Pine Cove exists to be used by God to transform the lives of people for His purposes and His glory!

Gold Coast Christian Camp:

We exist to connect youth and adults to their creator and Redeemer through outdoor based programs.

Ridgecrest Camp:

Above all, we thrive on a love for Jesus Christ that permeates everything we do.

Dickey Lake Bible Camp:

Dickey Lake Bible Camp and Conference Center has been, and is today, a very effective mission reaching people for Jesus Christ.

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37 Responses to Indoctrination

  1. Sabio Lantz says:

    Encouraging questioning and doubt is the key.
    However, emersion in a culture of similar beliefs, teaching the weaknesses of those who you disagree with and encouraging an identity as a __________ (Democrat, American, Stealers Fan, Atheist, Christian, Muslim, Hunter ….) is all part of another common use of the word “indoctrination”.

    People use the word differently — so you have to agree on a definition before you try to accuse each other of it. It is obviously a pejorative, slandering, political word — not meant to facilitate dialogue.

  2. Sabio Lantz says:

    Sorry, don’t remember if I pressed “follow”

  3. Keith says:

    Sabio:

    I agree completely. I don’t mean to imply that religion is the only source of indoctrination (and note that I’ve removed mention of religion in my list of indoctrination criteria).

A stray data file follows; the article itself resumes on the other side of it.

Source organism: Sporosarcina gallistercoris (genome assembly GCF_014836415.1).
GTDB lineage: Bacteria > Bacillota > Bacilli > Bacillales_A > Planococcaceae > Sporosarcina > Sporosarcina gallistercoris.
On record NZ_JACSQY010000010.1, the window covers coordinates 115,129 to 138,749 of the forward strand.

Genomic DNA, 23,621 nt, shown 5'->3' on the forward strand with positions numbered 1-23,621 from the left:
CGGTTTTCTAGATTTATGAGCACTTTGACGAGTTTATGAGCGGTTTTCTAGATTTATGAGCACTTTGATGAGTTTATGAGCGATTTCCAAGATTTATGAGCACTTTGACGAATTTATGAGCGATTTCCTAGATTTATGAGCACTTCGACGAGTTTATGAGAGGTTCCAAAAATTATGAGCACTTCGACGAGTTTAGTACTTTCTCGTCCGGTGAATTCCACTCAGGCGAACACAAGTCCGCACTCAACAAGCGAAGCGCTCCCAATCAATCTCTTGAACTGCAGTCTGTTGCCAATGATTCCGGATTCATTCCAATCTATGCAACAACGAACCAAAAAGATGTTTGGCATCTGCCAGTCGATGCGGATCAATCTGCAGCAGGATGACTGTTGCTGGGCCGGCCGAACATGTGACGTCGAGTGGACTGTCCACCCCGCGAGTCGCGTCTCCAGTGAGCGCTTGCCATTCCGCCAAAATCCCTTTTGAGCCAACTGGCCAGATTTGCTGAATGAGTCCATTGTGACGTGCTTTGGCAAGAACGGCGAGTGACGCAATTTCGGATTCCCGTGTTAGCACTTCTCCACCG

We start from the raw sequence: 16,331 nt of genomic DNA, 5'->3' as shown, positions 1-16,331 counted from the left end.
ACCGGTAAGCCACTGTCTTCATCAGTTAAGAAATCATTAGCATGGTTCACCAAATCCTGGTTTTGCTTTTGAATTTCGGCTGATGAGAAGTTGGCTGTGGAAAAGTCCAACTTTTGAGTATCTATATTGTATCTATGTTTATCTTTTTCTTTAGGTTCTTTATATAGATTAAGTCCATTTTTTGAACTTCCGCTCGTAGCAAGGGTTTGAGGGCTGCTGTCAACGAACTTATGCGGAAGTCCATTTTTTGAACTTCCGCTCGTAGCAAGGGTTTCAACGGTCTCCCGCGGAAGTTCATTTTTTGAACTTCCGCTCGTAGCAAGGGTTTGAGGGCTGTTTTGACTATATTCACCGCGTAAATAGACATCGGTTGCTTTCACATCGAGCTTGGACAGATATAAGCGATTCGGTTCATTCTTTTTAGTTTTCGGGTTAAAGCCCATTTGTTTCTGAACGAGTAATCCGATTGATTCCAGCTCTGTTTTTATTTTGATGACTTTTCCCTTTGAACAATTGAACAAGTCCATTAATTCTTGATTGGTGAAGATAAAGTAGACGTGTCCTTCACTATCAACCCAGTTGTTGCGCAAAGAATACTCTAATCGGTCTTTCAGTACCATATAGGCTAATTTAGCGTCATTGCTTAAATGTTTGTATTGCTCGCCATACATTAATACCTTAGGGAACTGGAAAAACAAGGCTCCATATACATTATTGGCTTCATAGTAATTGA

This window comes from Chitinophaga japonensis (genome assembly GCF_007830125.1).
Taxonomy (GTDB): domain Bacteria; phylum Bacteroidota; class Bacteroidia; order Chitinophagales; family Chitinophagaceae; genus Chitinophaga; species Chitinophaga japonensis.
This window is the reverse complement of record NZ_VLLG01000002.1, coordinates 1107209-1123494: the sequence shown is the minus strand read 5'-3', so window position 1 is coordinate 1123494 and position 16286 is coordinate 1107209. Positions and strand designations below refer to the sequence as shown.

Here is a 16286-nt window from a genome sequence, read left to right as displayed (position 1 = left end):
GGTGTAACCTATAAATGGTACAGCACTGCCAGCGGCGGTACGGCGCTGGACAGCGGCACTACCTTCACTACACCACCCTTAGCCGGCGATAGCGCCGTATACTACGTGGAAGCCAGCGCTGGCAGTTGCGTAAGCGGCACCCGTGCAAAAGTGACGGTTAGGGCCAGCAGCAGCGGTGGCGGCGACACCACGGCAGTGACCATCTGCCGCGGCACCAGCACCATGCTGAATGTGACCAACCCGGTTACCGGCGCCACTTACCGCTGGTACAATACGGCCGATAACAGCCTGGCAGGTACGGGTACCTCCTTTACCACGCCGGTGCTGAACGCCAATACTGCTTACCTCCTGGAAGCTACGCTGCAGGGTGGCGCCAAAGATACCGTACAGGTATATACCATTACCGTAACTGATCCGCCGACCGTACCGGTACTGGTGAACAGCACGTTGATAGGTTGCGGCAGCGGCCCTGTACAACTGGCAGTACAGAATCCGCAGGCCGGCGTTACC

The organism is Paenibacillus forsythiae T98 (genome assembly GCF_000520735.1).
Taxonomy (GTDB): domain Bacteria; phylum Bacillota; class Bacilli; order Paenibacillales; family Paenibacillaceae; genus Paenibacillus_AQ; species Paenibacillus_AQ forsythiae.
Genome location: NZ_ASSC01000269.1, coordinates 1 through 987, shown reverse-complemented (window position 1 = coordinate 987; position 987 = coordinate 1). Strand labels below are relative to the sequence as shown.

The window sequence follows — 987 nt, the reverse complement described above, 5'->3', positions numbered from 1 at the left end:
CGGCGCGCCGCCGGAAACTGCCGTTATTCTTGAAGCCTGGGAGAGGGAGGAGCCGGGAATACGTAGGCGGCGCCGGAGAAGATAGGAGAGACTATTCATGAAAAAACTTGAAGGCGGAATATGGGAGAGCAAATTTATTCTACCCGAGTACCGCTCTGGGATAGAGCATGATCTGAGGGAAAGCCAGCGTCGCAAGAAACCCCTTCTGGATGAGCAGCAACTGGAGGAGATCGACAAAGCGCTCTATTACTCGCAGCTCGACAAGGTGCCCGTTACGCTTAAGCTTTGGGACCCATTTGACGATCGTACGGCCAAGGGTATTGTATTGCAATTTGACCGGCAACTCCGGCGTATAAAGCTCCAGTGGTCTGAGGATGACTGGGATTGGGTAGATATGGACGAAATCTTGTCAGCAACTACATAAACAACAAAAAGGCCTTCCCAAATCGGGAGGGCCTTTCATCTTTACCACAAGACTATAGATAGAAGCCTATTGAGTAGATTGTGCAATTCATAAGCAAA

4. Sabio Lantz says:

    But stil, this is kind of weird.

    Because “indoctrination” is an accusatory word for you.
    Whatever the definition becomes, you want it to apply to Christians and not Atheists.

    It does not seem like you are seeking understanding, but seeing demonizing.

    If you think Christians are doing something uniquely wrong with children, you should be specific.

    For example, in you home-made definition, you want indoctrination should “start early, before the child can even speak.”

    But we all know uses of the word when used on older children and adults.

    Anyway, maybe you see what I mean.

  5. Sabio Lantz says:

    By the way, this NGRAM data may help you to see something about the word “indoctrination”:
    http://books.google.com/ngrams/graph?content=indoctrination&year_start=1800&year_end=2000&corpus=0&smoothing=3

    Add the word “communism”, maybe they developed together.
    Anyway, since it is a primarily pejorative word, arguing about who gets labelled with it is a grand waste of time — in my opinion.

  6. Keith says:

    Sabio

    I’m not trying to make my definition of the word “indoctrination” fit only religious examples. I think they are sufficiently broad. I also don’t think that every item on my list has to be present in order for something to be considered indoctrination.

    I do, however, see indoctrination as something negative, on that you are correct.

    And I’d be more than willing to acknowledge (and condemn) examples of atheist indoctrination if I could actually find them.